UN LEADER WARNS PEACE IS KEY TO PROSPERITY

Written on the 26 March 2013

UN LEADER WARNS PEACE IS KEY TO PROSPERITY

FORMER New Zealand Prime Minister Helen Clark has urged Queensland’s business elite to consider the peace and prosperity of poorer nations as integral to their future prosperity.

Since leaving New Zealand politics in 2008, Ms Clark has led the United Nations Development Programme (UNDP), which delivers $5 billion worth of development programs in 177 countries and territories.

Speaking at a QUT Business Leaders’ Forum yesterday, Clark reminded business leaders that emerging markets had a direct effect on first-world economies.

"There can be no question that the geo-economics and geo-politics of our world are changing very, very fast, especially in the aftermath of the Global Financial Crisis when many of the advanced economies have struggled to make headway and when the emerging economies are carrying the burden of sustainable global growth," says Clark.

"The demand for commodities, goods and services from developing countries whose people have high disposable incomes and better prospects has certainly helped countries like yours and mine at a time of sluggish demand from our traditional markets.”

She said underdevelopment and conflict had become huge push factors for migration away from developing countries, while educated and healthy populations would provide whole world benefits.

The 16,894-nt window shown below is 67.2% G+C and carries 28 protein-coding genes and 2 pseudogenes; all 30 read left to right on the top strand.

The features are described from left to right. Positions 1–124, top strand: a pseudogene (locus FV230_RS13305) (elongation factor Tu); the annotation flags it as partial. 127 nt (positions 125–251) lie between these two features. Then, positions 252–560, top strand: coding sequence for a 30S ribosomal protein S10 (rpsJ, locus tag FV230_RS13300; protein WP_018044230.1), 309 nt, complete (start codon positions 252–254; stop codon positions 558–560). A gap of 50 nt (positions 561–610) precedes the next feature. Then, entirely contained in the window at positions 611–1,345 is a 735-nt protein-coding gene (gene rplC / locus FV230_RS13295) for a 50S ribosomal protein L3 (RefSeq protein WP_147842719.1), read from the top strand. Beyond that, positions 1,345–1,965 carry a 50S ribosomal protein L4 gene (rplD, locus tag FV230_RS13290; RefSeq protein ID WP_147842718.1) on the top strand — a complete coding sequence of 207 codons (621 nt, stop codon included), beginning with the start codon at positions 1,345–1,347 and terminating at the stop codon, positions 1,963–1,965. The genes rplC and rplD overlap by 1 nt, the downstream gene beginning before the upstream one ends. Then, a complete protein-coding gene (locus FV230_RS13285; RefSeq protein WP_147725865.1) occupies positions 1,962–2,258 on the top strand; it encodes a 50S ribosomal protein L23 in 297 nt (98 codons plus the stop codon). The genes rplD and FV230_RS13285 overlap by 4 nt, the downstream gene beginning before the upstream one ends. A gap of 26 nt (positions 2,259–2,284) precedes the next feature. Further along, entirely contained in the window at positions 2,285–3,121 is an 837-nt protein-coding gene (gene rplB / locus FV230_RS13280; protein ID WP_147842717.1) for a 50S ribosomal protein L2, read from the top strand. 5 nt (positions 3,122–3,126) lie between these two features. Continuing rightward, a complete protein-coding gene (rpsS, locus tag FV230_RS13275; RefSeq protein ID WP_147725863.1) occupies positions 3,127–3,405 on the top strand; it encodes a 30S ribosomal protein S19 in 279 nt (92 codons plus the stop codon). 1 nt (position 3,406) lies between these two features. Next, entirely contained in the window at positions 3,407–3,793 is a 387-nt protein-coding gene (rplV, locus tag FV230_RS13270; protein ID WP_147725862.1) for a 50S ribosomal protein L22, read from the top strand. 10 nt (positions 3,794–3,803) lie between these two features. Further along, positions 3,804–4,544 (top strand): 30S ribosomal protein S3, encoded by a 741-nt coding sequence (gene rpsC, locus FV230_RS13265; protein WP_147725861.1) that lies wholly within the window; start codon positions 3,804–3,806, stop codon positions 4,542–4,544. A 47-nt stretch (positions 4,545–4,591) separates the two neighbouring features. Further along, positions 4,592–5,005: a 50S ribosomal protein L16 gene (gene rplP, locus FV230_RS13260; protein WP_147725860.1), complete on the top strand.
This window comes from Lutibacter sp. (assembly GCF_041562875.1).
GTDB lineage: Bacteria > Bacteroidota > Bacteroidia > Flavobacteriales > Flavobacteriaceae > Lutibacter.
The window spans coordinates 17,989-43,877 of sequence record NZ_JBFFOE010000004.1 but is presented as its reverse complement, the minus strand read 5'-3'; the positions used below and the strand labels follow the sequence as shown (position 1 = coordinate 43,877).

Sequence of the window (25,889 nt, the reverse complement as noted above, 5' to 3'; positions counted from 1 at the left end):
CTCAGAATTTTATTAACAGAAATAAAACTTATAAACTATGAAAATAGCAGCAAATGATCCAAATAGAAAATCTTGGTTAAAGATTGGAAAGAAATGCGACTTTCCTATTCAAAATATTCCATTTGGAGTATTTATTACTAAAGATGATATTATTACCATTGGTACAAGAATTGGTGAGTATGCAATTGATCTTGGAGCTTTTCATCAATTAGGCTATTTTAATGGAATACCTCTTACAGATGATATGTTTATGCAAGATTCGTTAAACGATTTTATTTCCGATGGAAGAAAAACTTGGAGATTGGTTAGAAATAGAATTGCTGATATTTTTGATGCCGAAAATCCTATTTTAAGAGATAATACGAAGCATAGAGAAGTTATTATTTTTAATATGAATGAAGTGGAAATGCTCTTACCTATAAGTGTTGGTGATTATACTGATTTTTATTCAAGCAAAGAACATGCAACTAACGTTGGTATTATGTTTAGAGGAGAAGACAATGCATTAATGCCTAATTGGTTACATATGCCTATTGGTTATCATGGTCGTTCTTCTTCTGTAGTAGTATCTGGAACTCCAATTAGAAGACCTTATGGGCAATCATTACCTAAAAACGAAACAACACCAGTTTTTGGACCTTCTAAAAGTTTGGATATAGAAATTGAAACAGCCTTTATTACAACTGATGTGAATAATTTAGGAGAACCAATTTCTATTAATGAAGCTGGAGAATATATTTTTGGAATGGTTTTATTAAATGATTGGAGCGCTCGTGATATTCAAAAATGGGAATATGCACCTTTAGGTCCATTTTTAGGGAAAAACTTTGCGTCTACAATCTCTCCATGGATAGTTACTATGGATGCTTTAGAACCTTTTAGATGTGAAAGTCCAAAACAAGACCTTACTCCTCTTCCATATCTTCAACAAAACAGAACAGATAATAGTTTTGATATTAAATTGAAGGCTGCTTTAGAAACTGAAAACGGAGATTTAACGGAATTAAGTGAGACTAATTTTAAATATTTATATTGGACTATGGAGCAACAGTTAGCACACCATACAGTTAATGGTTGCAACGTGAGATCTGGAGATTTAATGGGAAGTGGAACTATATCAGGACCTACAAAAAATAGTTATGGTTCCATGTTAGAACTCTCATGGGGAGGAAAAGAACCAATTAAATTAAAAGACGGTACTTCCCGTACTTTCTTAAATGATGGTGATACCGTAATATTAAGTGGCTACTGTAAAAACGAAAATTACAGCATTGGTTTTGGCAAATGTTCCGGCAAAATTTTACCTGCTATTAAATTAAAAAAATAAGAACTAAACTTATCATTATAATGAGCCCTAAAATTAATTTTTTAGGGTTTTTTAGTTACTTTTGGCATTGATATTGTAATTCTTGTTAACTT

Clark was also barraged with questions about her views on the Australian Labor Party’s leadership spill last week.

Prime Minister Julia Gillard called a leadership spill last Thursday after party stalwart Simon Crean publicly challenged her to take on Kevin Rudd.

Clark says the situation is not about political incompetence, but instead a struggle for power.

"Once you get to the top job, there are a lot of people who want that job - they may be in your party or in the opposition party," she explains.

"You have to be constantly communicating what you achieved today, what you can achieve tomorrow and what you need to achieve in the future."

Clark attributed much of her leadership success to being "utterly transparent" in her role as New Zealand Prime Minister. 


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